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> > > Review: Yoko Ono 'To The Light'

28 June 2012

twelve passport-style photos of individuals and couples smiling

Yoko Ono Smile 2010 © Yoko Ono

Richard Downes catches up with Cut Piece, from a major exhibition of Yoko Ono's work at the Serpentine Gallery, London until 9 September.

Room Reflecting Your Mind II

This room is cluttered like your mind
This room is uncluttered like your mind
Keep Loving, however they are
Yoko Ono 2012

It is said fans should not review their heroes work. It leads to gushing. I will save this for my DAO blog for all those Yoko fans out there, as indeed my mind is cluttered with experiences found in 'To The Light'. For now; my focus is mainly on Cut Piece 1964/2003

Cut Piece is a celebrated film of the artist from her Fluxus period. Staged and filmed in 1964. Young Yoko sits on a New York floor. People approach her to cut into her clothing, removing it, revealing the flesh that lies beneath. Myth has it that she sits impassively. She does not. She is relatively still. Her nerve mostly holds. She is young, vulnerable, at the mercy of well dressed men and women.

A final, self-styled playboy hacks at her bra. Not one cut piece but many. His actions are savage, reprehensible. Yoko clasps the remnants to her breasts, clearly distressed. A comment on the relationships not just between artist and viewer but men and women too. Put yourself in Yoko's place. What if you were being hacked at? Have you experienced this? As a woman, a disabled person, you may understand the risk, the danger of abuse. Is this idea fit for consumption? What challenges were made in 1964?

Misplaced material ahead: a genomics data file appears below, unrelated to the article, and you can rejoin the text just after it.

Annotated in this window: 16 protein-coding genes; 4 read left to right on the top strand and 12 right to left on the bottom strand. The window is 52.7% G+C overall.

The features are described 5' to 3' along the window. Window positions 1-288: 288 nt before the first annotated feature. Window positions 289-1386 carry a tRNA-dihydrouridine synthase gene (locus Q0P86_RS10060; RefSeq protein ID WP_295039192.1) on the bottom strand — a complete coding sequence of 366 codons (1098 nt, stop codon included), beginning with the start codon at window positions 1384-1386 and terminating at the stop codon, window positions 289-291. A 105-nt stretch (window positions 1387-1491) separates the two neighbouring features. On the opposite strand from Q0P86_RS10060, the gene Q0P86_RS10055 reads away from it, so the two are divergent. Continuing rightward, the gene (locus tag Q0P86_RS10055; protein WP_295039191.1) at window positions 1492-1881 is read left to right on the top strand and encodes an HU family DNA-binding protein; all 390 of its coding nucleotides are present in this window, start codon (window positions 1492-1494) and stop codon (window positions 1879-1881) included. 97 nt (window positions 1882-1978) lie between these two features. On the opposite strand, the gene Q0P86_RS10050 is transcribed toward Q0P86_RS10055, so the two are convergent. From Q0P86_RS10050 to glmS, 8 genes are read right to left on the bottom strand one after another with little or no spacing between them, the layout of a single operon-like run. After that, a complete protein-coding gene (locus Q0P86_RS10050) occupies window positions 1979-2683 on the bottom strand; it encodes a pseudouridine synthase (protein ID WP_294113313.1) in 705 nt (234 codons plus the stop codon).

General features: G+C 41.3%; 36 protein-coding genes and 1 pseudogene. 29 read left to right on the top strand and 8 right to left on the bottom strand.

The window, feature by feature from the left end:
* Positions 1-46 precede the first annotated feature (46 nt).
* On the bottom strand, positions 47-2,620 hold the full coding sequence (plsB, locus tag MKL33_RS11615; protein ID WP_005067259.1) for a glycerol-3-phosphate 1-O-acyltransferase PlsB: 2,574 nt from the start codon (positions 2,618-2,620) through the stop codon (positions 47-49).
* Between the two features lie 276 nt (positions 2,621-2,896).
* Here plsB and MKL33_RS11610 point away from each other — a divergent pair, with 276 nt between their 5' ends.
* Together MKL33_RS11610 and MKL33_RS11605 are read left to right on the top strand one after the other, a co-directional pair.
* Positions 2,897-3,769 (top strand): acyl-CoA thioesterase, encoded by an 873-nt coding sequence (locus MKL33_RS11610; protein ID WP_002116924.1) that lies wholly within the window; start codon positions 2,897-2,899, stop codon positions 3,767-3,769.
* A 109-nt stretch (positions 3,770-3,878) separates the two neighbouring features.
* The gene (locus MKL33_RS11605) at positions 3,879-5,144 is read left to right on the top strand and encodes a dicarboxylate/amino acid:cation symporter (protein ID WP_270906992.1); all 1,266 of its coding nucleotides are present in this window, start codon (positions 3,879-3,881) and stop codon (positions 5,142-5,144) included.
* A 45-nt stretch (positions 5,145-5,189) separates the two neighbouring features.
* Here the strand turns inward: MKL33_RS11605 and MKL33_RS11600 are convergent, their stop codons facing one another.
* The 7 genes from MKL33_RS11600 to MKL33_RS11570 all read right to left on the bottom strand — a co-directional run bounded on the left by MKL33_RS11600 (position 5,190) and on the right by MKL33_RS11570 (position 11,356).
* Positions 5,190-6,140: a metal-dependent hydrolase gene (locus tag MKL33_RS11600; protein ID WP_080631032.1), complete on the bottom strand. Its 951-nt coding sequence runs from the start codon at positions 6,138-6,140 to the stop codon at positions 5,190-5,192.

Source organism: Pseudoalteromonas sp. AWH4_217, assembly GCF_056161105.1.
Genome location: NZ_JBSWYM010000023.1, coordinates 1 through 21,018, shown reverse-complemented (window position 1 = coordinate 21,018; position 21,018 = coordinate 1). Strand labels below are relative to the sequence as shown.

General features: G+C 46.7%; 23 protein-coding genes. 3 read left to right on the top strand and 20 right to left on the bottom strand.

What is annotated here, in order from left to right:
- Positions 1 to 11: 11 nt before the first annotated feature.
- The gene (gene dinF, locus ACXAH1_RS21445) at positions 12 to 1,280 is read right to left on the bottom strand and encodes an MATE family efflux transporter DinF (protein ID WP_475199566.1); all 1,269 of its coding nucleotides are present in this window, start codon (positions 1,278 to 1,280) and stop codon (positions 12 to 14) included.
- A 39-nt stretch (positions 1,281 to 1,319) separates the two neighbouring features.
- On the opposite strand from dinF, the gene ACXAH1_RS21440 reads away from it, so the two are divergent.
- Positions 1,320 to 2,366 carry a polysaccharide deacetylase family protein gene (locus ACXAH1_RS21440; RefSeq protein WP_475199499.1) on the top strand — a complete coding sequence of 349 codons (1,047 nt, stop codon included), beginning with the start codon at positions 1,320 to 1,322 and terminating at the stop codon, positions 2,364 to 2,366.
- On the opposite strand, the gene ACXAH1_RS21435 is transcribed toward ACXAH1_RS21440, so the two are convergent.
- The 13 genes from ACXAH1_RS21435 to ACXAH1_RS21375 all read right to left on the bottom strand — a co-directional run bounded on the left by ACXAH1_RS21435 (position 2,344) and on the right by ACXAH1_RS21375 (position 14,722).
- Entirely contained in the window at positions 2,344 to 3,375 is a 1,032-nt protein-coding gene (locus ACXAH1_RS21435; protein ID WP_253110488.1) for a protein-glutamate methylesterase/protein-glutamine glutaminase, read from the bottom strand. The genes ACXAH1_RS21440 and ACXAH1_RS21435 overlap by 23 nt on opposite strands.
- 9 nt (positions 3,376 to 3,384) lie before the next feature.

What changed in 40 years? Could Yoko's work make the change she wanted to see.

Cut Piece was restaged several times. The film shown opposite the young Yoko is from 2003; taken from a performance at Theatre La Ranelagh, Paris. Yoko was then 70 years old. The cutting is more deferential. Participants approach her with greater respect. Aspects of the sexism and racism that once framed commonly held views on Yoko are further away from her, though not from all the audience. Quiet acknowledgements pass between artist and cutter now paying homage to the sitter. The cloth becomes a treasured celebrity relic.

A young couple share their cutting and kiss. Love is in the air. One woman says she cannot do this to Yoko. The violent voyeurs are still there. Yoko shudders at the disrespect they show her. She remains strong. Left in bra and knickers it is difficult to see Yoko as an older woman. Yet at this time Yoko started commenting on ageism too - she now had another justified passion for equality, another campaign to engage in, more questions for the viewer.

I am not ashamed as some are to profess love for the many ages and aspects of Yoko Ono and her work. Her offers of peace and love are often rebuked by critics who cannnot accept it without knowing the person, it would seem. They sit comfortable in media towers, mocking activism, laughing at her passion for equality, returning positivism with snide comments founded in all of the isms she has endured over the years, (commonly held views of the establishment refracted through history).

I appreciate the fun and vitality still being delivered. My political views were founded in the story of John and Yoko who have both included me in their work and allowed me to participate. In 1968 they planted Acorns for peace. In 2008 I followed instructions in 100 Acorns, describing my views and experiences as a disabled person - something we can still do. Like Yoko I will have to respond to technology if my smile is to be included in www.smilesfilm.com. Can a smile change the world? Can you smile too? Will you particpate in this psychic action?

Conceived as a way of connecting people across the world, #smilesfilm invites people to upload and send images of their smiles by hash-tagging #smilesfilm, creating a global string of smiles covering the planet.
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Yoko Ono's retrospective exhibition TO THE LIGHT shows at the Serpentine Gallery from 21 June to  9 September 2012.

Open daily, 10am - 6pm
Admission free
Serpentine Gallery, Kensington Gardens,
London W2 3XA
T
Level Access

Phone: 020 7402 6075


information@serpentinegallery.org
www.serpentinegallery.org

TO THE LIGHT is part of the London 2012 Festival. For more information on the Festival programme visit london2012.com/festival.

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